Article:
The women’s-specific e-bike market has a new entry 

Last issue we reviewed the Liv Vall-E+ Pro, the first women’s-specific e-MTB to hit American shores. Now, Bulls has stepped up and is bringing one of their women’s-specific models to the U.S. for 2018. It’s their first full-suspension bike designed specifically for women.


The first thing you notice is the colorway. The bright teal with pink accents definitely speaks to the feminine side.

This is an entry-level bike, so it’s spec’d for price more than for performance. The level of suspension can be locked out or fully open, but there’s no adjustment/middle ground on-the-fly.

There are MonkeyLink connectors on the stem and seatpost clamp to make it easy to add lights or mud guards in just one click. It features a magnetic interface that is pre-wired for lights. We’ve not yet tried the system, as there aren’t enough lights, etc. available yet, but the concept is definitely good.

The 120mm of travel, front and rear, worked well for the smaller riders this bike is designed for.

The suspension components (Suntour XCR-34 air fork and UNAir TR LOR shock) provide a balanced 120mm of travel. This isn’t a lot in the age of 180mm+ travel bikes, but an XC setup to fit a more petite demographic, especially if it had that much travel, would fit far less riders.

Boost-width wheels come tubeless-ready, but from the factory you’re getting 27.5×2.6-inch Schwalbe Smart Sam tires with tubes. We’d suggest going tubeless right away, as we pinch-flatted more than once with the tubes on rocky trails.


This bike is spec’d with the tried-and-true Bosch Performance Line CX motor, a 250-watt mid-drive with 75 N/m of torque and four levels of assist (Eco, Tour, e-MTB and Turbo). The e-MTB mode replaces what is normally called “Sport,” and it allows the system to automatically add power from Tour (120 percent) to Turbo (300 percent) based on rider pedal torque input. The harder you pedal, the more assistance you get. It’s like an automatic transmission for the motor, and torque and cadence readings are read by the controller 1000 times per second for fast response.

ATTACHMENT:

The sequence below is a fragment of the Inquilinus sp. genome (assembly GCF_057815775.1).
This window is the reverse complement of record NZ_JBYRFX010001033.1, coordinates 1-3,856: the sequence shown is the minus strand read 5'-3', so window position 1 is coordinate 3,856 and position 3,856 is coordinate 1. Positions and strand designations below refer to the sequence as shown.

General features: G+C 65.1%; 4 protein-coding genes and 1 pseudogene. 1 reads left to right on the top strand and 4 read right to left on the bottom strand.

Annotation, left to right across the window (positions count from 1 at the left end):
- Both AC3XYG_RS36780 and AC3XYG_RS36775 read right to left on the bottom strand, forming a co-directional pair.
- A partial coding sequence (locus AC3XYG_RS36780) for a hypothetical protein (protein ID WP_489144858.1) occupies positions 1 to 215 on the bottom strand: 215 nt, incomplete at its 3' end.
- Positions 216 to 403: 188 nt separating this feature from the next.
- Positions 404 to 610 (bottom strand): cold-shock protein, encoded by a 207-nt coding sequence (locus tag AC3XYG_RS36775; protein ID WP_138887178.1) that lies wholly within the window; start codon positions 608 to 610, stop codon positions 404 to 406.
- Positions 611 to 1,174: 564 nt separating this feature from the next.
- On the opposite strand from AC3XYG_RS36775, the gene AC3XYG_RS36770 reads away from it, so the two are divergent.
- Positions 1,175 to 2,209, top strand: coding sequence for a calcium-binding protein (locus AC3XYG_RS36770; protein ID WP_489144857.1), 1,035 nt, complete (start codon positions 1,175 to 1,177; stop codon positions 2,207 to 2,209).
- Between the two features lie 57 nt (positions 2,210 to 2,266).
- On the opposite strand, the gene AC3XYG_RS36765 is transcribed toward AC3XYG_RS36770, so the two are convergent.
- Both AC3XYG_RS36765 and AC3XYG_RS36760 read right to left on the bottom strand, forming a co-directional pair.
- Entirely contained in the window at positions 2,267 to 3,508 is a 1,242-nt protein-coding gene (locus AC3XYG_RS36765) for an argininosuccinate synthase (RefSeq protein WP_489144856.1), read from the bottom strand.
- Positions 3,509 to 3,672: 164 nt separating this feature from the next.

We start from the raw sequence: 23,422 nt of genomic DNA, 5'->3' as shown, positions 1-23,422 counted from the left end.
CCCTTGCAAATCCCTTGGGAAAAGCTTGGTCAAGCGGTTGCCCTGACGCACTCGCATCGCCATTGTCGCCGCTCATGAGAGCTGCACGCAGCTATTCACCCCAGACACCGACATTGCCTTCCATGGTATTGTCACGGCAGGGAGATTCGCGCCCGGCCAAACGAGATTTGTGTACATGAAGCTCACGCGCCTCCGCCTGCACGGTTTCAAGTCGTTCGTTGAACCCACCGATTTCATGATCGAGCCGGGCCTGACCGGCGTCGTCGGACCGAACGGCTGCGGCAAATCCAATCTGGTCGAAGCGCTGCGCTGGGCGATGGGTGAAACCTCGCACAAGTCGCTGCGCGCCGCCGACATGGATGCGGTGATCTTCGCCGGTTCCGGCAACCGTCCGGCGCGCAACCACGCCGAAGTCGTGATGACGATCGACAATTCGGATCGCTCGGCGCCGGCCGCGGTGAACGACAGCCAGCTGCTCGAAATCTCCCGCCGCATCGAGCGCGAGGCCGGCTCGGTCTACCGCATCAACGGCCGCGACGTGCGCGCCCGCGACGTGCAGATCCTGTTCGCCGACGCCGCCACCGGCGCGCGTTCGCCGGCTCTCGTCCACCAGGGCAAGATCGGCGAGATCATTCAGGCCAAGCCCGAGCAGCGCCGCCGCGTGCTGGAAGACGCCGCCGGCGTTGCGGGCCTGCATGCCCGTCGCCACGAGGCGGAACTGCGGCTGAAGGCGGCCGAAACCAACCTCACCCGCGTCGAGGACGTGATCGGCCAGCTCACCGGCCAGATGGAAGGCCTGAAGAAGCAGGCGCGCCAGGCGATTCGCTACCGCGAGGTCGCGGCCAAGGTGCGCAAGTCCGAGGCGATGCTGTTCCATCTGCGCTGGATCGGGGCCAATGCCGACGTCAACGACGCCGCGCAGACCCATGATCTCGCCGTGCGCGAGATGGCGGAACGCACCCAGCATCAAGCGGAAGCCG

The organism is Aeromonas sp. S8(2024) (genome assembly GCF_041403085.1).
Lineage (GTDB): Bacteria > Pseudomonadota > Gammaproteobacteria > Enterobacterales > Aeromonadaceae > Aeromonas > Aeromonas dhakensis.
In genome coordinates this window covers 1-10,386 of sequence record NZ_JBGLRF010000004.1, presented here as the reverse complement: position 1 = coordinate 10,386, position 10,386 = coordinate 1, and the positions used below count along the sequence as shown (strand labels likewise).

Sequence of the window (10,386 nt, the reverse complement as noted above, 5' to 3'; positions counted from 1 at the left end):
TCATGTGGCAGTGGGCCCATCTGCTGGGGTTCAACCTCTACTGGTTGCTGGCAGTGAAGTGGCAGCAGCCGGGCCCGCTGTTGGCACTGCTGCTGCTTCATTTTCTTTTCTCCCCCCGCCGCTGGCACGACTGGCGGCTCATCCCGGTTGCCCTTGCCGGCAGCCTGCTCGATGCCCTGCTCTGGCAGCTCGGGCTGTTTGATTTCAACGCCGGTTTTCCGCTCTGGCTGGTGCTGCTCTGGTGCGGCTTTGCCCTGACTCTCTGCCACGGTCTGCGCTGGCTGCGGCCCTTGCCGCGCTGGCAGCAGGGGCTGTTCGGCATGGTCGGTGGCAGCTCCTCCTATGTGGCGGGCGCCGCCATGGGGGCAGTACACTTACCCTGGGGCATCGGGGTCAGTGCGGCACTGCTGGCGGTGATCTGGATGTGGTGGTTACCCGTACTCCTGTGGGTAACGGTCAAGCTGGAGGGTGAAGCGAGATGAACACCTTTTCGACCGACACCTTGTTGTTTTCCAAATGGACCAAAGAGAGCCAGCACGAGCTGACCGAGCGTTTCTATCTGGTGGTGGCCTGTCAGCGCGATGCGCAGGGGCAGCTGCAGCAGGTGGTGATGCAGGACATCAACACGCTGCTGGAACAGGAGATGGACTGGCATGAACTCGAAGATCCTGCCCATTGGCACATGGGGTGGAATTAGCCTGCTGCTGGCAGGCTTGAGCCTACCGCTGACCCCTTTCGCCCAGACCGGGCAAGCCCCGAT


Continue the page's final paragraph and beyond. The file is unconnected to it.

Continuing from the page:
Some CX motor setups on bikes have an upper pulley to clear the chainstay. This bike doesn’t, so the chain comes off the small front sprocket and is just an inch or so above the chainstay, increasing the potential for chain slap and damage to the finish.

The motor itself is mounted in-line with the downtube, offering a cleaner look than if it were horizontally mounted. The bike does come with Bosch’s highest-capacity battery at 500 watt-hour, which we’ve found offers good range.


At this price the Aminga is aimed at women riders in need of a true bike with off-road capabilities. The 4 inches of suspension travel is more cross-country-oriented and will limit the amount of big-drop riding. The two sizes fit many riders, but smaller riders with shorter inseams may have to swap or cut the seatpost to fit.


Riders shorter than 5-foot-2 may not fit, unless they change or shorten the seatpost to allow the saddle to rest against the seatpost clamp. There’s a limited range of adjustability, because the shock sits in the middle of the bottom of the seat tube. It’s a great way to protect the rear shock, but not awesome for adjustability. And speaking of seatposts, at this price point, a dropper post would’ve been a nice feature.

Shimano hydraulic disc brakes with 180mm rotors provide ample stopping power and good modulation, and the lever reach is adjustable to fit a variety of hand sizes. The handlebars aren’t super wide, but the ergonomic grips were really comfortable.

The rear shock is protected by the design of the seat tube.

Suspension was better than we expected. The SR SunTour XCR fork and UNAir shock are on the more affordable side, so they don’t offer some of the adjustments that a more expensive set would offer. Both can be locked out if a firm ride is what you might find yourself in need of.